Integration of tuberculosis and prevention of mother-to-child transmission of HIV programmes in South Africa
OBJECTIVES: To assess the integration of TB services into the prevention of mother-to-child transmission of HIV (PMTCT) programme and identify barriers to the integration of services.
DESIGN: Cross-sectional survey using exit interviews with pregnant women attending 10 antenatal care (ANC) clinics. Review of ANC PMTCT facility routine data. Qualitative interviews with 26 key informants on barriers to integration of TB-PMTCT services.
RESULTS: Of 150 women interviewed, 112 (75%) reported being educated on TB symptoms on the day of their visit; 56% were screened for TB symptoms and 27% were suspected to have TB; 26 (17%) women were HIV-positive and 2 (8%) were co-infected with TB. There was no record of provision of isoniazid prophylaxis for PMTCT clients with latent tuberculous infection. The predominant barriers to the integration of TB-PMTCT services included lack of skilled providers and their supervision, the physical layout of the TB-PMTCT services and the service delivery mechanisms.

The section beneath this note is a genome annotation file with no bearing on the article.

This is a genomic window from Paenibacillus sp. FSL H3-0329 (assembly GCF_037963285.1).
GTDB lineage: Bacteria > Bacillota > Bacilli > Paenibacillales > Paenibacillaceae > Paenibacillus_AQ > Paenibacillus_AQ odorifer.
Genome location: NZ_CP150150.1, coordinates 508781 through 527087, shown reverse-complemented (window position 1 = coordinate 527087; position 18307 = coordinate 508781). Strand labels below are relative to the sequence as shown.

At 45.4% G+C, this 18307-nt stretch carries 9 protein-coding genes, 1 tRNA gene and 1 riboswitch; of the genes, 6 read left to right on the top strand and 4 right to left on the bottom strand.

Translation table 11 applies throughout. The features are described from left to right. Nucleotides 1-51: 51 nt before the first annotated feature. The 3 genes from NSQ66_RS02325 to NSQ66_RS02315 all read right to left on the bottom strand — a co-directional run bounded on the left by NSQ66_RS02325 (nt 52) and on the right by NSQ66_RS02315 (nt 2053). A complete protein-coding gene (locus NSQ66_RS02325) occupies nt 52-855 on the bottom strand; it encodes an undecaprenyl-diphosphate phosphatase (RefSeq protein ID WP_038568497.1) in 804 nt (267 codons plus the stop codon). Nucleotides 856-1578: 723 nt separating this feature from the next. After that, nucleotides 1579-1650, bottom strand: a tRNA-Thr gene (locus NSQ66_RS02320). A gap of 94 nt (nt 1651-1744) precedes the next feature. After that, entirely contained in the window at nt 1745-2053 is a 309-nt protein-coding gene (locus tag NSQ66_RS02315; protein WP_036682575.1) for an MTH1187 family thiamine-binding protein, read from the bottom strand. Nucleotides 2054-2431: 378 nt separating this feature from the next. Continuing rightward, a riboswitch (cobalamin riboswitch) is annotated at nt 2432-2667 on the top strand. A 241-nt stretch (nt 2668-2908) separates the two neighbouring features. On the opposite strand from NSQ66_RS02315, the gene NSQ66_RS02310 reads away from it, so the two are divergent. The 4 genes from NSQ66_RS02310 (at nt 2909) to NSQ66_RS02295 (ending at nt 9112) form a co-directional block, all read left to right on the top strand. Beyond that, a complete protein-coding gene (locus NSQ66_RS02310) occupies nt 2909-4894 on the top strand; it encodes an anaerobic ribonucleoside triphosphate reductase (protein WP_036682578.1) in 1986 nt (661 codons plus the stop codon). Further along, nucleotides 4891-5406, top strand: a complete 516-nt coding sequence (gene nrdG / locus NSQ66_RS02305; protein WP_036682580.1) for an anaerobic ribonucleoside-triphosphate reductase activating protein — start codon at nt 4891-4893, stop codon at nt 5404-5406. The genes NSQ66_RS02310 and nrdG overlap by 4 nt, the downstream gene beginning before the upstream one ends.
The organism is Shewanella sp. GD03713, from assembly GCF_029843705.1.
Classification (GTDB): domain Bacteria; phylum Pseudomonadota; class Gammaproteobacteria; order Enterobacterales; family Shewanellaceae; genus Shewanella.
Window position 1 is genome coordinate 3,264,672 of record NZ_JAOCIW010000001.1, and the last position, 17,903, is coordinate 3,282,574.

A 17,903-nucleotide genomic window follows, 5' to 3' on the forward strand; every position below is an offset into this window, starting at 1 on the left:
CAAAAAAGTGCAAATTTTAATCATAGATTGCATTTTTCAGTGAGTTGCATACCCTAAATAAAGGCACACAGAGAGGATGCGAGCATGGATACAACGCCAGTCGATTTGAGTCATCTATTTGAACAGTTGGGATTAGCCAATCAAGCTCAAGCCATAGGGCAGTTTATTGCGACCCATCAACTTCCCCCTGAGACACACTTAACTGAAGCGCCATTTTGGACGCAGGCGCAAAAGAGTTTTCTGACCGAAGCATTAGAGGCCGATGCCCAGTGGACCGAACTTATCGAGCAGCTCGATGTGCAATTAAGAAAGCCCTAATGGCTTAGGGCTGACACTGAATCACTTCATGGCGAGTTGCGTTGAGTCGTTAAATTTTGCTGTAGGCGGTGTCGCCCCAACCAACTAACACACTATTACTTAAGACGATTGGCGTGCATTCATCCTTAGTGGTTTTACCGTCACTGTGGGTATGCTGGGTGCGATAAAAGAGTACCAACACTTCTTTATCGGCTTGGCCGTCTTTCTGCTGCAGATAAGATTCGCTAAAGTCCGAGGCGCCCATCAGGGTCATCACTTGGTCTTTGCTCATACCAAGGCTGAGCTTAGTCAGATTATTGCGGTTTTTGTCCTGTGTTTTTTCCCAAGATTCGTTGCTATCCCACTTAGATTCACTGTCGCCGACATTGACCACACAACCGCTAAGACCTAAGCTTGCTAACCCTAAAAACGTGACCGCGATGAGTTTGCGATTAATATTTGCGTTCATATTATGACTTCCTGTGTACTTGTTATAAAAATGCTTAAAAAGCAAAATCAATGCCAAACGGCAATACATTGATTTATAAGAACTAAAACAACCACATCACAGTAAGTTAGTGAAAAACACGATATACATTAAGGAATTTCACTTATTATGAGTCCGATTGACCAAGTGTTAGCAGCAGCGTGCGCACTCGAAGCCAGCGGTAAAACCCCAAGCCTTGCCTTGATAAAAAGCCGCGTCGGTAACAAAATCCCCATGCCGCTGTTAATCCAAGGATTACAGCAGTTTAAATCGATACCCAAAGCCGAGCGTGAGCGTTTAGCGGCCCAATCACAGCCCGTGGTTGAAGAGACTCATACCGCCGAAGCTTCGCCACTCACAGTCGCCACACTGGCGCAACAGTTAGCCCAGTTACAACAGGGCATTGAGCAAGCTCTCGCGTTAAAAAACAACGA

CONCLUSION: The integration of TB prevention and care into the PMTCT programme was inadequate. Integration of TB services into the ANC PMTCT programme will require strong leadership to address barriers such as training gaps, lack of supervision and service delivery mechanisms.
Document Type: Research Article
Affiliations: 1: School of Public Health, University of the Western Cape, Bellville, Cape Town, South Africa; School of Public Health, National University of Rwanda, Kigali, Rwanda 2: School of Public Health, University of the Western Cape, Bellville, Cape Town, South Africa
Publication date: October 1, 2013
The International Journal of Tuberculosis and Lung Disease publishes articles on all aspects of lung health, including public health-related issues such as training programmes, cost-benefit analysis, legislation, epidemiology, intervention studies and health systems research. The IJTLD is dedicated to the continuing education of physicians and health personnel and the dissemination of information on tuberculosis and lung health world-wide.
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